-noverify -Xmx1G -XX:+UseG1GC -XX:+UseStringDeduplication
              -Duser.home=/projects/maven
              -Djavax.net.ssl.trustStore=/projects/maven/truststore.jks
              -Djavax.net.ssl.trustStorePassword=changeit
      [...]

6.2. Using Gradle artifact repositories

This section describes how to download and configure Gradle.

6.2.1. Downloading different versions of Gradle

The recommended way to download any version of Gradle is by using the Gradle Wrapper script. If your project does not have a gradle/wrapper directory, run $ gradle wrapper to configure the Wrapper.

Prerequisites

  • The Gradle Wrapper is available in your project.

Procedure

To download a Gradle version from a non-standard location, change your Wrapper settings in /projects/<your_project>/gradle/wrapper/gradle-wrapper.properties:

  • Change the distributionUrl property to point to a URL of the Gradle distribution ZIP file:

    properties
    distributionUrl=http://<url_to_gradle>/gradle-6.1-bin.zip

Alternatively, you may place a Gradle distribution zip file locally in /project/gradle in your workspace.

  • Change the distributionUrl property to point to a local address of the Gradle distribution zip file:

    properties
    distributionUrl=file\:/projects/gradle/gradle-6.1-bin.zip

6.2.2. Configuring global Gradle repositories

Use an initialization script to configure global repositories for the workspace. Gradle performs extra configuration before projects are evaluated, and this configuration is used in each Gradle project from the workspace.

Procedure

To set global repositories for Gradle that could be used in each Gradle project in the workspace, create an init.gradle script in the ~/.gradle/ directory:

allprojects {
  repositories {
    mavenLocal ()
    maven {
      url "http://repo.mycompany.com/maven"
      credentials {
        username "admin"
        password "my_password"
      }
    }
  }
}

This file configures Gradle to use a local Maven repository with the given credentials.

Note

The ~/.gradle directory does not persist in the current Java plug-in versions, so you must create the init.gradle script at each workspace start in the Java plug-in sidecar container.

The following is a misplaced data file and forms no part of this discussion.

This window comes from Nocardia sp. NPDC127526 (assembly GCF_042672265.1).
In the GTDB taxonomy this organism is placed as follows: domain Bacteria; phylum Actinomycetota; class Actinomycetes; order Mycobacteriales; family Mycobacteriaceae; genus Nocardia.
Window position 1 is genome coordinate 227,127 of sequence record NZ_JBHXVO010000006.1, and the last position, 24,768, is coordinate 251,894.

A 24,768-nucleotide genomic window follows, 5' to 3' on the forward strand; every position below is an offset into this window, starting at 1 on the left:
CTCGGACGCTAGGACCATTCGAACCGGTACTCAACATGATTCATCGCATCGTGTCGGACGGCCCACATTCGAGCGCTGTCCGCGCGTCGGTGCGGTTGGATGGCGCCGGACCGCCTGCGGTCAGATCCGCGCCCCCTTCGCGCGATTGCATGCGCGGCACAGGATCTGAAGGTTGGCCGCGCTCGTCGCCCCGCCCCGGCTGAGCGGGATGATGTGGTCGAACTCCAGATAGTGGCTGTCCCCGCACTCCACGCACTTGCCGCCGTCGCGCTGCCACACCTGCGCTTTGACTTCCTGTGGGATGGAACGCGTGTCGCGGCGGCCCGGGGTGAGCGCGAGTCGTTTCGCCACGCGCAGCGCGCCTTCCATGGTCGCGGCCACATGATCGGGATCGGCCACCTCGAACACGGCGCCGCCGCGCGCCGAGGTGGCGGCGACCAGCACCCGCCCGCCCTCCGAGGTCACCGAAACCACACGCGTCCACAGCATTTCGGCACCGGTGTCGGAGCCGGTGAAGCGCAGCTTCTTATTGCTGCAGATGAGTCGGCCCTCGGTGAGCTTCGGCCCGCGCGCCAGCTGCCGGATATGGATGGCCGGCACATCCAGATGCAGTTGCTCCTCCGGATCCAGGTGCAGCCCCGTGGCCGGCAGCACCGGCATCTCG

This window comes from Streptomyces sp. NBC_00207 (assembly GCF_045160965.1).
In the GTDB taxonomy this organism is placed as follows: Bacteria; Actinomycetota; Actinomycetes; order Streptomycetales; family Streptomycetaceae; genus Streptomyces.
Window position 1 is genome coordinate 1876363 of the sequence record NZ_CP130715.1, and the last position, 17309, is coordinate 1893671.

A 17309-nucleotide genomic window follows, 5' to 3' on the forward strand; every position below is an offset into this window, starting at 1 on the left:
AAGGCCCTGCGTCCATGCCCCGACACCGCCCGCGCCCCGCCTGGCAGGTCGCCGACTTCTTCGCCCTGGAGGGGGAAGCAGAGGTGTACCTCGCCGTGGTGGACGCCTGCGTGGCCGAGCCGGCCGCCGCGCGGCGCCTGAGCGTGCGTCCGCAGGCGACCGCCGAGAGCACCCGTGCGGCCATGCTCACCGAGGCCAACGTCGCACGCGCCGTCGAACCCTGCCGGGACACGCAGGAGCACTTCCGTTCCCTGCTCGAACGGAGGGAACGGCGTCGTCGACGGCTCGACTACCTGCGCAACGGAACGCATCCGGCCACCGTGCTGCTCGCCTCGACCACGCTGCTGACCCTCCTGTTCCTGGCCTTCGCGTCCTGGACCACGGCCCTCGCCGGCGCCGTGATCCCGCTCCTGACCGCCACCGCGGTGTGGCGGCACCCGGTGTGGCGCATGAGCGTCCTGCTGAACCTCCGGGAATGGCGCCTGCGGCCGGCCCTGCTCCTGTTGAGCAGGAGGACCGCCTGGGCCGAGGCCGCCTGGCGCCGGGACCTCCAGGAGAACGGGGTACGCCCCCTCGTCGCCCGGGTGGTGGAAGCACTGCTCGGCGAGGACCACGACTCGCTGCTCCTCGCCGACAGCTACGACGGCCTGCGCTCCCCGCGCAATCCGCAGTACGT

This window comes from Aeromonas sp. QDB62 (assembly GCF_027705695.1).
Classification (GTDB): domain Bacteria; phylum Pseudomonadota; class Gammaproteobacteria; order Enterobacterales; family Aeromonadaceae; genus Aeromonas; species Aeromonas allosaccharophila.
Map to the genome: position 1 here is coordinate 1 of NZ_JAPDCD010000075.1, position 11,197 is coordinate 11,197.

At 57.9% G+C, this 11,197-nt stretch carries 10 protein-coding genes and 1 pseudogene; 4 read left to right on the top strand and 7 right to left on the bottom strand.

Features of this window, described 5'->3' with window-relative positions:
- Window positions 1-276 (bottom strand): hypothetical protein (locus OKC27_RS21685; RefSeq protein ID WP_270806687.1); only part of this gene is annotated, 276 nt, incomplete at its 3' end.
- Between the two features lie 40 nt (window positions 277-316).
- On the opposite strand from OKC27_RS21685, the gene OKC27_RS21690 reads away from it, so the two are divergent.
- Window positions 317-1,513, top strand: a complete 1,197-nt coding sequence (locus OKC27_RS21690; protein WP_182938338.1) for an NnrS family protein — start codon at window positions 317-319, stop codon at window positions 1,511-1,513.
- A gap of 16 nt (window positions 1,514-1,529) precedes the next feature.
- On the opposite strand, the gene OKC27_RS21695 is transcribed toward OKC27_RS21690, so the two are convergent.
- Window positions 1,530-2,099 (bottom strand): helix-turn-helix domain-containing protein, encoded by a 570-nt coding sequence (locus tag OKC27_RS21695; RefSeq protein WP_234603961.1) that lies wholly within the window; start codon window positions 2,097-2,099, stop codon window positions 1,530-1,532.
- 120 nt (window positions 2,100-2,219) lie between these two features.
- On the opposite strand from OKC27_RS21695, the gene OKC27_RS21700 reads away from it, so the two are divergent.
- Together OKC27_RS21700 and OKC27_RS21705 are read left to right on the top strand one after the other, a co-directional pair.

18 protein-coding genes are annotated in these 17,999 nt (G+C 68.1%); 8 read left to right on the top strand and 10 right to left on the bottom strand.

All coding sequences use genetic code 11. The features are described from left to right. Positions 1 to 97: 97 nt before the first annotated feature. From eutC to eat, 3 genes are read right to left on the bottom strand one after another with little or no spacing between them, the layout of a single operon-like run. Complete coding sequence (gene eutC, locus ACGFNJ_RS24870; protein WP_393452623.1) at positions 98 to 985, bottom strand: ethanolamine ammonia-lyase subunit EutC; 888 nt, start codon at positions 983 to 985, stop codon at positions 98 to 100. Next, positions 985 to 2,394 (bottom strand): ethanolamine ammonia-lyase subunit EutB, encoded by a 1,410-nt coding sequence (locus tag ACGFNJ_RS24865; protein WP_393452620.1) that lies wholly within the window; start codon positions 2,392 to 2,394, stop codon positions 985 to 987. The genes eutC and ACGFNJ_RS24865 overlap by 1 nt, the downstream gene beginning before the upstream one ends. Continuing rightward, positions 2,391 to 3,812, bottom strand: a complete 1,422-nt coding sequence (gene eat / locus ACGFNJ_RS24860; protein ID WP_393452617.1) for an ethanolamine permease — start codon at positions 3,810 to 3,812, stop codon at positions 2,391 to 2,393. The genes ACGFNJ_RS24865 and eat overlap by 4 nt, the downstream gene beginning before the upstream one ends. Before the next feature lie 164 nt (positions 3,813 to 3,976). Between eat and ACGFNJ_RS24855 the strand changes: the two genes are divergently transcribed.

6.2.3. Using self-signed certificates in Gradle projects

Internal artifact repositories often do not have a certificate signed by an authority that is trusted by default in Java. They are mainly signed by an internal company authority or are self-signed. Configure your tools to accept these certificates by adding them to the Java truststore.

Procedure

  1. Obtain a server certificate file from the repository server. It is customary for administrators to provide certificates of internal artifact servers as OpenShift secrets (see Importing untrusted TLS certificates to CodeReady Workspaces). The relevant server certificates will be mounted in /public-certs in every container in the workspace.

    1. Copy the original Java truststore file:

      $ mkdir /projects/maven
      $ cp $JAVA_HOME/lib/security/cacerts /projects/maven/truststore.jks
      $ chmod +w /projects/maven/truststore.jks
    2. Import the certificate into the Java truststore file

      $ keytool -import -noprompt -file /public-certs/nexus.cer -alias nexus -keystore /projects/maven/truststore.jks -storepass changeit
      Certificate was added to keystore
    3. Upload the truststore file to /projects/gradle/truststore.jks to make it available for all containers.
  2. Add the truststore file in the Gradle container.

    1. Add the javax.net.ssl system property to the JAVA_OPTS environment variable:

        - mountSources: true
          alias: maven
          type: dockerimage
          ...
          env:
             -name: JAVA_OPTS
              value: >-
                -Duser.home=/projects/gradle
                -Djavax.net.ssl.trustStore=/projects/maven/truststore.jks
                -Djavax.net.ssl.trustStorePassword=changeit

6.3. Using Python artifact repositories

6.3.1. Configuring Python to use a non-standard registry

To specify a non-standard repository for use by the Python pip tool, set the PIP_INDEX_URL environment variable.

Procedure

  • In your devfile, configure the PIP_INDEX_URL environment variable for the language support and for the development container components: